KS: In addition to the feature project with Farzana, I’m working on a one-hour documentary – with directors Dennis Mohr and Morgan Schmidt-Feng – about an 80-year-old artist in New York CIty, who has been documenting the East Village through his art for more than 40 years. Among other themes, it’s a story about bearing witness to the injustices around you, and about staying true to who you are and what you believe in, regardless of passing trends. It deals with topics of immigration, community and belonging, so it’s very timely given what’s happening in the U.S. right now.
The experience of working on these projects has been very different – one being a major production involving many stakeholders, and the other a small passion project among friends. But at the end of the day, what we’re hoping to achieve with both projects is more or less the same – a compelling story that engages, entertains and makes people think differently about something they’ve taken for granted. Of course, with Rumana’s story, there is the added intention of sparking dialogue, of creating change, of inspiring other survivors of domestic violence. And along with the film we’re developing a robust digital media and outreach campaign to achieve that impact. Ultimately, we hope the message of the film will resonate long after it’s off the screen.
Tell us about a barrier that you faced in your career and how you overcame it (or didn't). What did you learn from this experience? What advice would give others?
FS: There are many barriers to breaking into the film and documentary industry. As an emerging filmmaker, finding funding to create your first project is the biggest obstacle I’ve faced. The competition for public funding is fierce, while researching and applying to funds can be like a fulltime job. Many opportunities require the commitment of a broadcaster or cooperative before your project is eligible.
I overcame this barrier by participating in different development programs like Breakthrough and the Doc Accelerator, where I got the chance to pitch to industry decision-makers. These programs offer you credibility, and bring you face-to-face with the people who you would otherwise not have access to as an emerging filmmaker.
KS: I have to agree with Farzana. Without a track record, getting our project financed was a huge barrier – until we partnered with a highly experienced, reputable producer. Teaming up with Lalita was a game-changer for us, and working with other mentors has been essential in helping me overcome the steep learning curve that is the daunting, complex process of filmmaking. I have found the Canadian doc community to be largely supportive of emerging talent, especially if you show the initiative and passion -- and importantly, if you have a strong story to tell. Just be sure to be upfront about expectations and make sure the partnership is a good fit all around. Remember that you bring something to the table, too!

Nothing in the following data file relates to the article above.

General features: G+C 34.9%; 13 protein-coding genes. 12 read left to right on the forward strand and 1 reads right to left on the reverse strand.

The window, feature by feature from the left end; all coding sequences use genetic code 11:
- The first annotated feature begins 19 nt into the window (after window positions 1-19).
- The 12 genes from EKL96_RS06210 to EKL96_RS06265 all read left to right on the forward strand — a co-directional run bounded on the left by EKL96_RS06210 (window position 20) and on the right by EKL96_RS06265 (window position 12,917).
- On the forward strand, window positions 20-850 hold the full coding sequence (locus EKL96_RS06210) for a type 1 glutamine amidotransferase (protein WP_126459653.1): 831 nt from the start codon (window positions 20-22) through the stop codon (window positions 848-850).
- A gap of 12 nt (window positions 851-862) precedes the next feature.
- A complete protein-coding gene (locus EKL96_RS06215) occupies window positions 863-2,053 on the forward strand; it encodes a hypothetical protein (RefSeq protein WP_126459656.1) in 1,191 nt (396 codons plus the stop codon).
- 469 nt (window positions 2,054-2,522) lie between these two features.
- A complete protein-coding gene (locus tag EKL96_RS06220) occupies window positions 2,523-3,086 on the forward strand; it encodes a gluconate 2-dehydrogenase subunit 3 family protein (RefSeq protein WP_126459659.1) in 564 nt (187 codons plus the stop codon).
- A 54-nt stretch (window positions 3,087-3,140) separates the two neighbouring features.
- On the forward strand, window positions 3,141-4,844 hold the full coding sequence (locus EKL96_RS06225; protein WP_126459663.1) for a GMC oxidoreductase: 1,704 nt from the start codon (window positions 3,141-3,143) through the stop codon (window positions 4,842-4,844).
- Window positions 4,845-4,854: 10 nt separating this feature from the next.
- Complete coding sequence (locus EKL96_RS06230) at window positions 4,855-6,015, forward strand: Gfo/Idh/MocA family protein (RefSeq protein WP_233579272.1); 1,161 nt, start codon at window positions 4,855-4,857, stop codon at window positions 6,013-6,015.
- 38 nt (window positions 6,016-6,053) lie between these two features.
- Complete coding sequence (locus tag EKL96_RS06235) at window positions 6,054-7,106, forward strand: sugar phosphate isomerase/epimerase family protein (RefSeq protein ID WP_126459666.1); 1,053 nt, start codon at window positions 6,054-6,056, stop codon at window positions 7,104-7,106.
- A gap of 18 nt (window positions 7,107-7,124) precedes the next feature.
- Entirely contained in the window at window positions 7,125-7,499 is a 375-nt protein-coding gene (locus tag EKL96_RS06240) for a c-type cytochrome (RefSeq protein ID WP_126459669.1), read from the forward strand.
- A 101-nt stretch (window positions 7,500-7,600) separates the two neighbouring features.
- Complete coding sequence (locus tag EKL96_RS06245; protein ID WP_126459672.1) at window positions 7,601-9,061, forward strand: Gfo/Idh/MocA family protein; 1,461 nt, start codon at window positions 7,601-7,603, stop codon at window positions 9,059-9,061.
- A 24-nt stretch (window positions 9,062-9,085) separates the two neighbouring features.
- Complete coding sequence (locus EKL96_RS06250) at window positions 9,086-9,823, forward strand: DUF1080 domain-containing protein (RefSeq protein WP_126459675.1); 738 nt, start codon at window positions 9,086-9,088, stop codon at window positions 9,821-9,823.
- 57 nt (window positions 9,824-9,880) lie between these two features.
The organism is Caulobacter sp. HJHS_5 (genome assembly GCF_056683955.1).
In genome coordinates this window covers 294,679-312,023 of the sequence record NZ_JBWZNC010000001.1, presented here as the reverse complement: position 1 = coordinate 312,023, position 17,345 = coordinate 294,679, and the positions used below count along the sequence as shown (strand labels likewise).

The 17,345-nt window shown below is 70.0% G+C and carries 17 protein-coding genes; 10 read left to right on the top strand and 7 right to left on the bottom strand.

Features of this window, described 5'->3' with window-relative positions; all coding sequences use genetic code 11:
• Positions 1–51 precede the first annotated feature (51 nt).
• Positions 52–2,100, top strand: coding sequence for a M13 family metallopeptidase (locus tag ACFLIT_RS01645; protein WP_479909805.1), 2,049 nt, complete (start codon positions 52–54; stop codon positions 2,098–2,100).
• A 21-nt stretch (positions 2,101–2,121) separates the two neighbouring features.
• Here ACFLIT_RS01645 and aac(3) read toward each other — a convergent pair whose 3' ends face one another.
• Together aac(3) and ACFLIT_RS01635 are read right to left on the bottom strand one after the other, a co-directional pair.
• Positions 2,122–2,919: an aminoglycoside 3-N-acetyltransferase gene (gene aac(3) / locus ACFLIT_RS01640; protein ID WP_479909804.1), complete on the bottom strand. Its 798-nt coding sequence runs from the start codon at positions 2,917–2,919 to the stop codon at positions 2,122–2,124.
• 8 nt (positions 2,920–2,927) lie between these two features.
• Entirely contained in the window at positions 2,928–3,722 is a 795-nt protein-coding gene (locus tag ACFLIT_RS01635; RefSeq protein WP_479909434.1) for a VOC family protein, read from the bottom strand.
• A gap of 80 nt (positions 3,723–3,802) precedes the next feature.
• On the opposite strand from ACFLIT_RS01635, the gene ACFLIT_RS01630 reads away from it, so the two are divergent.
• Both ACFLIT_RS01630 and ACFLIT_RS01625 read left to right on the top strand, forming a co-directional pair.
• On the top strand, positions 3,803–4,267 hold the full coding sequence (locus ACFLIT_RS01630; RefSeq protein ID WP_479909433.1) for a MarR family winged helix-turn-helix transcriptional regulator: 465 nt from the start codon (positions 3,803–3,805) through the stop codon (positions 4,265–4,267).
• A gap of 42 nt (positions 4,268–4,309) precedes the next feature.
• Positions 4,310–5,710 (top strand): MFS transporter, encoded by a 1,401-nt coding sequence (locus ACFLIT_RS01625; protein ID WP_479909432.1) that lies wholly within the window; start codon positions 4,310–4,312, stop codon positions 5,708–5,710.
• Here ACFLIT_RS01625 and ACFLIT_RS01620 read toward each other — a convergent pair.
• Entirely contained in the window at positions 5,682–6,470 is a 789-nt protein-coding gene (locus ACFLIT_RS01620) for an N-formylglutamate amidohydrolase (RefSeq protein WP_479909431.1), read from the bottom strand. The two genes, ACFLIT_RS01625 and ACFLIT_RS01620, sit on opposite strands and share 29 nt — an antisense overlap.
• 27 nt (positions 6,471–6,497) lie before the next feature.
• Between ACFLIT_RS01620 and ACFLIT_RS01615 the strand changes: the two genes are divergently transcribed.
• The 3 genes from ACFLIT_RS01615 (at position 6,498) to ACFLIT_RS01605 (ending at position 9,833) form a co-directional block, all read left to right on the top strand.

What actions would you ask the community, industry, or society at large to take in order to break down barriers, and create opportunities for women and diverse voices?
FS: As a woman of colour, I would ask the industry to create more job opportunities for diverse candidates – and hire them. And especially for the first-time or emerging filmmaker, I’d like to see more programs that will help them get into the industry – to provide them with more opportunity, where they can learn and grow – since the spaces are very limited.
KS: I would implore experienced professionals to take an emerging filmmaker under their wing, and help them realize their first film project. This is a crucial step to breaking down the barrier for new and diverse voices to have their stories heard.
Every individual has the power to effect change. What actions have you taken or will you take to champion inclusiveness and break down barriers for others?
FS: I would definitely like to help any emerging filmmaker in every possible way. I’ll create opportunities to hire them for every project I work on, and I’ll also refer them to other filmmakers, which I do currently.
KS: It is so strange for me, someone who is squarely in the “emerging” category, to have young aspiring filmmakers looking to me for advice. But I’m always willing to share my experiences with those who are starting out – many of whom are young women, often from diverse backgrounds – and I do my best to help guide them in the right direction. I feel I have a lot to pay forward for the generosity that I’ve been shown, and I’m excited for the time when I’ll be in a position to really champion the voices of diverse creators.
This series is called “The Ask.” If you were to request one thing that would help your career or project right now, what would that be?
FS: The opportunity to work full-time is one thing that would help my career.
KS: Several more hours in each day. That would be REALLY helpful.
How can the community connect with you?
The website for our film project and LinkedIn (Farzana Shammi; Katy Swailes).